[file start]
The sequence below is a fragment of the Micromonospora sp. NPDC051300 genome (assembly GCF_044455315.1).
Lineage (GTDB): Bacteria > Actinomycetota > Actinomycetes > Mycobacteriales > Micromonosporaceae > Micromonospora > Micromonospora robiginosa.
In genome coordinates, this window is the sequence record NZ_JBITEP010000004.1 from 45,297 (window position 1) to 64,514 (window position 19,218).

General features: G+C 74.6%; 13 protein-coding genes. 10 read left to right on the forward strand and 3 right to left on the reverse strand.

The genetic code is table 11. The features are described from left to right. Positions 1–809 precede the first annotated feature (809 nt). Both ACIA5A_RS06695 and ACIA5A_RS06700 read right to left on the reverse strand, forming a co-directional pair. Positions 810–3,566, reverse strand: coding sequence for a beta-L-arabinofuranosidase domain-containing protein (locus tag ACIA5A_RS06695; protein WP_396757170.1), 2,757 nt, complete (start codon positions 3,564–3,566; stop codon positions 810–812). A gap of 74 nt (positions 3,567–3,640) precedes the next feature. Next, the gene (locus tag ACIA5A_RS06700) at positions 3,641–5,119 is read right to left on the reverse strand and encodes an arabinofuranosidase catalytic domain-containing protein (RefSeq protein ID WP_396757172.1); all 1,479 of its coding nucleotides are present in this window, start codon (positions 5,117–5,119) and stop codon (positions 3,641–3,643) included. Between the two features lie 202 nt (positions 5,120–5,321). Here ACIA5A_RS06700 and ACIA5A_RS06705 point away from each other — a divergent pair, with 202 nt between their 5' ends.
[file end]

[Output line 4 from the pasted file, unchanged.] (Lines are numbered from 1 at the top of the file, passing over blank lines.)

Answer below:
General features: G+C 74.6%; 13 protein-coding genes. 10 read left to right on the forward strand and 3 right to left on the reverse strand.